The Great Bras d'Or (Seal Island) Bridge was constructed in 1960-61 and opened to traffic in 1962. The bridge is located on Highway 105 in Cape Breton, N.S., a vital stretch of the Trans-Canada Highway leading to the Newfoundland Ferry Terminal at North Sydney and is the only crossing of Great Bras d'Or. The structure consists of eight steel box truss spans; three simply supported 250' approach spans, two simply-supported 250' splay spans, and a three-span continuous main span that consists of two 350' side spans and a 500' centre arch span.
The existing cast-in-place bridge deck is approximately 75% delaminated and a number of significant through-slab holes have recently developed in all spans, most notably in the west approach span. It was therefore decided that a major deck replacement strategy was necessary.
In August 2001, the design of the deck replacement and collateral truss reinforcing of the west approach span (demonstration span) was completed and a call for tenders was made by the NSDOT for construction of the first span. As of August 2002, construction of the remaining four approach and splay spans is well underway; the design of the side spans and main arch span is almost complete. Tenders for construction of the main and side spans are scheduled for early 2003 with construction anticipated in the 2003-construction season.
Deck Replacement Concept
The concept involved the replacement of the existing cast-in-place concrete deck with full-depth, precast, prestressed, half-deck width concrete panels post-tensioned longitudinally to close the transverse joints and finally transversely once the centre closure strip had been cast. Following are the major features of the deck replacement concept:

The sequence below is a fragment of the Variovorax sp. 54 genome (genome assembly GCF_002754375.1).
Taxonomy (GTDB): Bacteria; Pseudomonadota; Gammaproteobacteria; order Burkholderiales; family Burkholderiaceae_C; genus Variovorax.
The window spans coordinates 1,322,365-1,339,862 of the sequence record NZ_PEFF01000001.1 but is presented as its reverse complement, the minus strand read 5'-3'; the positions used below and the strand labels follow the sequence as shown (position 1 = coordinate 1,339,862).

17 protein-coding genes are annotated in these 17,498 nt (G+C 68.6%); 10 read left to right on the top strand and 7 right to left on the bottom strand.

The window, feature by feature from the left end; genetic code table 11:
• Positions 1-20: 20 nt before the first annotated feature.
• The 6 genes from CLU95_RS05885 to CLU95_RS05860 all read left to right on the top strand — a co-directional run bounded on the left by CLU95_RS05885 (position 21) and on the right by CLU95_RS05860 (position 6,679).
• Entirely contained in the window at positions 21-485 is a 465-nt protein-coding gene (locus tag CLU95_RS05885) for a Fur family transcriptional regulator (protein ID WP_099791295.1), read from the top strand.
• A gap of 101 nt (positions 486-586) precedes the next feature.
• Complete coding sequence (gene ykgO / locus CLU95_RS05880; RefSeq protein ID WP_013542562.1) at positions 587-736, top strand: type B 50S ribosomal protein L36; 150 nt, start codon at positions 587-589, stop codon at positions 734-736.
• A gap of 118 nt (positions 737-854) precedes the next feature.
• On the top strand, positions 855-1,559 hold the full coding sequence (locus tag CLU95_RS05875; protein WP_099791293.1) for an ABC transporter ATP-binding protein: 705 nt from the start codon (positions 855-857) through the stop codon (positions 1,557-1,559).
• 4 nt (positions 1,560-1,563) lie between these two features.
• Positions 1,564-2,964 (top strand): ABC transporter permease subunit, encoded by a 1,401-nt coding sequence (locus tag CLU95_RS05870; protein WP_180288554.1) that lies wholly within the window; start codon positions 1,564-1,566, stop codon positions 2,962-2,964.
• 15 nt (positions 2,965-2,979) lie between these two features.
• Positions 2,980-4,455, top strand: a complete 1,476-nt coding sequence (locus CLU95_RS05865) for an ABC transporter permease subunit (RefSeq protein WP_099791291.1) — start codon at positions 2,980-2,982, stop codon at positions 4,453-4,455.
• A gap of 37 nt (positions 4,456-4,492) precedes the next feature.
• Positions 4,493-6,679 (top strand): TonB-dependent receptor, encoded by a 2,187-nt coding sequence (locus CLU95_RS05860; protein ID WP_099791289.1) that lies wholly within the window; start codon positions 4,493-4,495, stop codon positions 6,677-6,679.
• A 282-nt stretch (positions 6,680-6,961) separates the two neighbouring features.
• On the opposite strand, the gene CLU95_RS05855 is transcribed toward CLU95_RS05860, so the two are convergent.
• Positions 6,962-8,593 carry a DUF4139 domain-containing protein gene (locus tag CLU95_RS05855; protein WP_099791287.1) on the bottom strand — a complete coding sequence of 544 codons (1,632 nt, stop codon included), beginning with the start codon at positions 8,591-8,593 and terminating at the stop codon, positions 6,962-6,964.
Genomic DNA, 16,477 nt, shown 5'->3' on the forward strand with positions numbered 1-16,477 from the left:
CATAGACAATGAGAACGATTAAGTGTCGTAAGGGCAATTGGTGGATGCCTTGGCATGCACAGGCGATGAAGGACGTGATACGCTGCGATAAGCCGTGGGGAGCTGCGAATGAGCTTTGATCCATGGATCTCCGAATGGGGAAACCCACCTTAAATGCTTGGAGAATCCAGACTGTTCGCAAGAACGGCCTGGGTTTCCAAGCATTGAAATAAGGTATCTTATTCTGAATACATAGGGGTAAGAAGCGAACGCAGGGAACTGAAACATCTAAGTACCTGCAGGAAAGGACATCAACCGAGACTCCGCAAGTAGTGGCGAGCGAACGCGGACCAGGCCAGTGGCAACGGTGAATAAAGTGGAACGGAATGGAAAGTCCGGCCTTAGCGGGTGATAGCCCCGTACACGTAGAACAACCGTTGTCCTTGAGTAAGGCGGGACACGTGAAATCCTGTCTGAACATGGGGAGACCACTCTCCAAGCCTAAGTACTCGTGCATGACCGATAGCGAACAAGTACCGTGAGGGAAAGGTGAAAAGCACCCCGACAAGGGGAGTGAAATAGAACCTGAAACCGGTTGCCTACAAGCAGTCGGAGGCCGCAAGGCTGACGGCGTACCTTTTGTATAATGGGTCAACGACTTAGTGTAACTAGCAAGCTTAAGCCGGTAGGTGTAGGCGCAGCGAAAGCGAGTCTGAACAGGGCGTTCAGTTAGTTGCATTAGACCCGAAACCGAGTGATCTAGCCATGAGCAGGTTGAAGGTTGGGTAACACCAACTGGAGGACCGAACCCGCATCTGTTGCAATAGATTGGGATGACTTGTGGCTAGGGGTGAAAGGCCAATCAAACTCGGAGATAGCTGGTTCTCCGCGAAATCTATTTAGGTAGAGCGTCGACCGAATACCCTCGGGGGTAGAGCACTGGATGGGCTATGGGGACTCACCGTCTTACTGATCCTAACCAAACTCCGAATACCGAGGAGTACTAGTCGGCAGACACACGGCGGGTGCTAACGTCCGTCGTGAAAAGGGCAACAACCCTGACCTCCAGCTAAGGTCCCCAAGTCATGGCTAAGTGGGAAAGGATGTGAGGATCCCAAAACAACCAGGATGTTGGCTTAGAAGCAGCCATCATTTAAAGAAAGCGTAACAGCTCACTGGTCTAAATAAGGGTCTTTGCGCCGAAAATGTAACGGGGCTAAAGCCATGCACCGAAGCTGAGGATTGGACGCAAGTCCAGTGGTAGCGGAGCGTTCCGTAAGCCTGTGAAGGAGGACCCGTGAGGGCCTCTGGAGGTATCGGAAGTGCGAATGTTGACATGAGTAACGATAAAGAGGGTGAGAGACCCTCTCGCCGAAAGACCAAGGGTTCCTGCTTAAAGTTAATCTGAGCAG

•Factory produced high performance, precast concrete deck panels, prestressed in the transverse (main spanning) direction with distribution reinforcement provided in the longitudinal direction. The panels are subsequently post-tensioned in both directions. Composite action between the precast deck and longitudinal stringers is achieved by welding Nelson studs to the stringers through ports provided in the precast panels; the ports were grouted after the studs were in place and the post-tensioning completed.
•Precast cap, curb and barrier support units, anchored to the exterior edges of the deck panels; these precast units provide protection to the transverse post-tensioning anchorage zones, by encapsulating the edge of the precast panels to create a uniformly finished edge along each side. The units also stiffen the edge of the deck panels to resist traffic barrier impact loads.
The deck design was facilitated by a grillage model that incorporated all deck components and accounted for the stiffness in both the transverse and longitudinal directions, ensuring that the deck was fully prestressed in the transverse direction and that sufficient distribution reinforcing was present to satisfy the load requirements at ultimate limit states. The concrete mix selected is a 45 MPa HPC mix, with air entrainment, and strict permeability limits (maximum 1,000 coulombs at 90 days). The resulting deck is a crack-free design under service conditions.
The proposed construction sequence facilitated the retention of a driving lane while permitting the replacement of the other half of the deck. Removing the existing sidewalk enabled a sufficient width of the existing deck to be removed to provide space for the new deck components to be placed while providing a 10'-6" wide temporary driving lane.